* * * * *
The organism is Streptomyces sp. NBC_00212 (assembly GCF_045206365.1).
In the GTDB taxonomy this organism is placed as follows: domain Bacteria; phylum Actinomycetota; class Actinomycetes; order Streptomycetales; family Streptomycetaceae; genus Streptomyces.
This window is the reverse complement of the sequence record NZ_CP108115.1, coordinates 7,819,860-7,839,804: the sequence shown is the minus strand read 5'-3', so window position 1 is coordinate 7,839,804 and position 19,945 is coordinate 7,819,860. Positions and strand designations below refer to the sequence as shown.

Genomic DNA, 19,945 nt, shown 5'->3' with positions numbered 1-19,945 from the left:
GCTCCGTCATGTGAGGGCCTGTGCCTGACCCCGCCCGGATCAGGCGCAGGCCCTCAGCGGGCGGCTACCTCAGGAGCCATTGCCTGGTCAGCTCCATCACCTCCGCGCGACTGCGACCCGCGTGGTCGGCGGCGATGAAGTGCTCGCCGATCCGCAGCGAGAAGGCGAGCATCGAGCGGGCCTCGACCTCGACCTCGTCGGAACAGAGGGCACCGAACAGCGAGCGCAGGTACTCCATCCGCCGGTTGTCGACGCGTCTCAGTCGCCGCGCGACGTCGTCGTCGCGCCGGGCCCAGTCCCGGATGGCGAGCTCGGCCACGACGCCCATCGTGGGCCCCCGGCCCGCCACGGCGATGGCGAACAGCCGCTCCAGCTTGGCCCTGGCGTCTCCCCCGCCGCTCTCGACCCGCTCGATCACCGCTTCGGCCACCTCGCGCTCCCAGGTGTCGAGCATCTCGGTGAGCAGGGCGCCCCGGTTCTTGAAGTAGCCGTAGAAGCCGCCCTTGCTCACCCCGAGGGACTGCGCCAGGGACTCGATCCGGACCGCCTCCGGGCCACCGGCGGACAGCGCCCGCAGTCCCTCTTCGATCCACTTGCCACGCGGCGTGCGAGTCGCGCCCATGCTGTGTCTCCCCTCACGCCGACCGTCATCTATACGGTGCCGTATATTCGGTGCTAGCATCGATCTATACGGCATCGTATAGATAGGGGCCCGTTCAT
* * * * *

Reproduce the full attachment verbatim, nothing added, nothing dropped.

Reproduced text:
The organism is Streptomyces sp. NBC_00212 (assembly GCF_045206365.1).
In the GTDB taxonomy this organism is placed as follows: domain Bacteria; phylum Actinomycetota; class Actinomycetes; order Streptomycetales; family Streptomycetaceae; genus Streptomyces.
This window is the reverse complement of the sequence record NZ_CP108115.1, coordinates 7,819,860-7,839,804: the sequence shown is the minus strand read 5'-3', so window position 1 is coordinate 7,839,804 and position 19,945 is coordinate 7,819,860. Positions and strand designations below refer to the sequence as shown.

Genomic DNA, 19,945 nt, shown 5'->3' with positions numbered 1-19,945 from the left:
GCTCCGTCATGTGAGGGCCTGTGCCTGACCCCGCCCGGATCAGGCGCAGGCCCTCAGCGGGCGGCTACCTCAGGAGCCATTGCCTGGTCAGCTCCATCACCTCCGCGCGACTGCGACCCGCGTGGTCGGCGGCGATGAAGTGCTCGCCGATCCGCAGCGAGAAGGCGAGCATCGAGCGGGCCTCGACCTCGACCTCGTCGGAACAGAGGGCACCGAACAGCGAGCGCAGGTACTCCATCCGCCGGTTGTCGACGCGTCTCAGTCGCCGCGCGACGTCGTCGTCGCGCCGGGCCCAGTCCCGGATGGCGAGCTCGGCCACGACGCCCATCGTGGGCCCCCGGCCCGCCACGGCGATGGCGAACAGCCGCTCCAGCTTGGCCCTGGCGTCTCCCCCGCCGCTCTCGACCCGCTCGATCACCGCTTCGGCCACCTCGCGCTCCCAGGTGTCGAGCATCTCGGTGAGCAGGGCGCCCCGGTTCTTGAAGTAGCCGTAGAAGCCGCCCTTGCTCACCCCGAGGGACTGCGCCAGGGACTCGATCCGGACCGCCTCCGGGCCACCGGCGGACAGCGCCCGCAGTCCCTCTTCGATCCACTTGCCACGCGGCGTGCGAGTCGCGCCCATGCTGTGTCTCCCCTCACGCCGACCGTCATCTATACGGTGCCGTATATTCGGTGCTAGCATCGATCTATACGGCATCGTATAGATAGGGGCCCGTTCAT